Gastro-oesophageal Reflux

  • What is reflux?

    Reflux is an extremely common condition affecting babies, it will probably affect 40% of babies under the age of 6 months. It is due to the muscles at the bottom of the oesophagus (gullet) being too relaxed and allowing passage of the stomach contents into the mouth and being sometimes vomited or posseted. This regurgitation is usually effortless, and harmless in the majority of babies. However, if it is associated with other symptoms such as pain, difficulty in putting on weight or distressed behaviour then it is termed gastro-oesophageal reflux disease (GORD) and may need treatment.

  • Who gets GORD?

    Any baby can get GORD but it is more common in certain groups of children:

    • Premature babies
    • Babies with a neurological disability (such as cerebral palsy)
    • Babies with low birth weight
    • Babies with cow’s milk protein allergy

    Both bottle and breast fed babies can get GORD.

  • When should I seek help?

    Effortless regurgitation is usually harmless and doesn’t need any treatment.

    Gastro-oesophageal reflux is suspected when there is a history of regurgitation with any of the following symptoms:

    • Distressed behaviour
    • Hoarseness or chronic cough
    • Unexplained feeding difficulties
    • Issues with growth
    • Pneumonia

    You should speak to your GP or health visitor if you are concerned with your child and they have these symptoms.

    Sometimes reflux/posseting may represent a more serious disease. This is rare but if your child has symptoms of reflux but also any of the following we advised you to seek immediate help from your GP, A+E or 111:

    • Frequent forceful vomiting
    • Bile stained vomit
    • Vomiting blood
    • Blood in stool
    • Abdominal Distention
    • Fever/ill child
    • Reduced conscious level
    • Lethargy/irritability
  • Who can I get help from?

    The key health professionals trained to help children GORD are:

    • Health visitors
    • Family doctors (GPs)
    • Paediatricians
  • How is GORD diagnosed?

    Usually this is done based on the history and examination of your baby. It is rare any further tests are needed.

    However if the symptoms are severe and not responding to normal treatment then your  baby may have further tests including measuring of the acid in their stomach (pH monitoring),  endoscopy (a camera test) or a barium swallow (x-ray). These would be organised after seeing a paediatrician.

  • How is GORD treated?

    Regurgitation of small amount of feeds without distress (posseting) is harmless and does not need treatment. Some children with mild symptoms of GORD who are growing normally may not need any treatment, just closer monitoring of their weight and symptoms by their GP or health visitor.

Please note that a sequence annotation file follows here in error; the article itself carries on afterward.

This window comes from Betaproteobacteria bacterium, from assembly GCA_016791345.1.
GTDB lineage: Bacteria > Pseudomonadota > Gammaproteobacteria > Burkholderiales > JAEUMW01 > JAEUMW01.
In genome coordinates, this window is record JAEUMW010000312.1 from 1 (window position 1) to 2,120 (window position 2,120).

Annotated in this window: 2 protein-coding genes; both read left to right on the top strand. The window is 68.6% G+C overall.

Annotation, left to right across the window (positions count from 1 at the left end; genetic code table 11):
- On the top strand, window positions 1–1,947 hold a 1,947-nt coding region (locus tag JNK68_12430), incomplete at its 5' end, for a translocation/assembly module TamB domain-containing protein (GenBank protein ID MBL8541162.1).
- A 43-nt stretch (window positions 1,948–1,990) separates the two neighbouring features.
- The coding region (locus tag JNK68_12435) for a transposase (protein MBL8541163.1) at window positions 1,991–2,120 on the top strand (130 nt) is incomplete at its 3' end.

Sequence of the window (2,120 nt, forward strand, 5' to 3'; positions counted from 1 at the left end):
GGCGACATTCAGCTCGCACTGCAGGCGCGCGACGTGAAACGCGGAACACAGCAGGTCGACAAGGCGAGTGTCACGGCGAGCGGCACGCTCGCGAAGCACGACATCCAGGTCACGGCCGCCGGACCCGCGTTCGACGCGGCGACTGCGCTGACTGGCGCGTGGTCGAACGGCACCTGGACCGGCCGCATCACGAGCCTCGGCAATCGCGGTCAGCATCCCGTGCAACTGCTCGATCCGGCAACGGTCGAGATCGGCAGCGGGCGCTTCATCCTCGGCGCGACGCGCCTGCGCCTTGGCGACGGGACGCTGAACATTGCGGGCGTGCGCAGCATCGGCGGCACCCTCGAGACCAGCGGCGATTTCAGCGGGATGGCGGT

Sometimes raising the end of the bed at home can help symptoms, but your baby must be left on their back to sleep.

    In breast fed babies, seeking advice from your health visitor or breastfeeding practitioner on breastfeeding and positioning can be helpful.

    In bottle fed babies, it can be helpful to review the amount of milk that is being taken. It could be that your baby is having too much milk for their weight and age (overfeeding).  Sometimes having more frequent but smaller feeds can help with symptoms of GORD. We suggest you do this with the help of your health visitor or GP.

    If these simple steps don’t help then we suggest talking to your GP who may suggest other treatments.

    • Thickening feeds. This can be done by either buying pre-thickened feed such as SMA Staydown® or Enfamil AR®, or using thickening agents such as Carobel®. We usually advise to try this for 3 weeks to see if it has any benefit.
    • If this doesn’t help your doctor may then prescribe Gaviscon® (alginate). This works by lining the stomach as well as thickening the feed, and shouldn’t be used with other thickening agents.
    • Both Gaviscon® and thickeners can cause constipation as a side effect and if this occurs whilst your child is on these medications, you would need to discuss it with your health visitor or GP.
    • If Gaviscon® doesn’t help, then there are medications that can be prescribed to help reduce the amount of acid that is being produced by the stomach. Usually ranitidine (H2 antagonist) or omeprazole (proton pump inhibitor) will be prescribed to help your child’s symptoms.

    If despite these medications your child is still having significant symptoms then your GP will refer you on to see the paediatrician for further treatment.

  • How will I know my child is better?

    The treatment above should reduce the symptoms of GORD that your child gets. They will be monitored by the GP, health visitor or paediatrician on a regular basis to review their symptoms and growth.

    Most babies will grow out of GORD by the age of 6-12 months, usually when they start sitting upright.

    Once a treatment is found that helps your child’s symptoms it is advised to review treatment every few months to consider a trial to stop the medication to see if the symptoms have subsided.